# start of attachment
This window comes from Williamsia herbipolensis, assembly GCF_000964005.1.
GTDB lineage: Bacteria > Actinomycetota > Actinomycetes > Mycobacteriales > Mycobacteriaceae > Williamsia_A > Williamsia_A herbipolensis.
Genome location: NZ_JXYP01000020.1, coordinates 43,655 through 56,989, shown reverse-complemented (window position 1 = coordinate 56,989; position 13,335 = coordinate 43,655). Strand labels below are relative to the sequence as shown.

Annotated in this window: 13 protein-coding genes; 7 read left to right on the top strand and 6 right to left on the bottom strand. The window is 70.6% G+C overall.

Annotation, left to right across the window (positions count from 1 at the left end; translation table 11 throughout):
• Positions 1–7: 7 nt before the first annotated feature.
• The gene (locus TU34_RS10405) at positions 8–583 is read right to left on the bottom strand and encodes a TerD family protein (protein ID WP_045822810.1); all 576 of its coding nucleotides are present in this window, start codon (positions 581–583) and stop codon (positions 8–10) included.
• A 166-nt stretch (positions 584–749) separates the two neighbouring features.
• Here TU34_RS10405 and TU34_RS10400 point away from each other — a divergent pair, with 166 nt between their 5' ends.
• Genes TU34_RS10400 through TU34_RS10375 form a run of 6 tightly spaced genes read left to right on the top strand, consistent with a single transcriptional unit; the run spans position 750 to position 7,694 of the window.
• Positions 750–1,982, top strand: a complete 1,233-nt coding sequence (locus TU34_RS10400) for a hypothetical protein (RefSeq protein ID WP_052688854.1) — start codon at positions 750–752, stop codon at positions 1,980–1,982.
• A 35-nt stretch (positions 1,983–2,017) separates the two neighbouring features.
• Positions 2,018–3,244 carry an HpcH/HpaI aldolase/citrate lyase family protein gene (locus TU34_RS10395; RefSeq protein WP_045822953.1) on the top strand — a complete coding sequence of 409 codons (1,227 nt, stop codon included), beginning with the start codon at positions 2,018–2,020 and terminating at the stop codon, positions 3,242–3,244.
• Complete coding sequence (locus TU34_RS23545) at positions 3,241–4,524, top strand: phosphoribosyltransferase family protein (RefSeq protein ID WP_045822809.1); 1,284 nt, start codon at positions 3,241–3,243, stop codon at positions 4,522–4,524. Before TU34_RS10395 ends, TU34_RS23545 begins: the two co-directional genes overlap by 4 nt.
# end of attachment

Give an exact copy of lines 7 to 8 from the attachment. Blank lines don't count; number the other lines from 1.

• The gene (locus TU34_RS10405) at positions 8–583 is read right to left on the bottom strand and encodes a TerD family protein (protein ID WP_045822810.1); all 576 of its coding nucleotides are present in this window, start codon (positions 581–583) and stop codon (positions 8–10) included.
• A 166-nt stretch (positions 584–749) separates the two neighbouring features.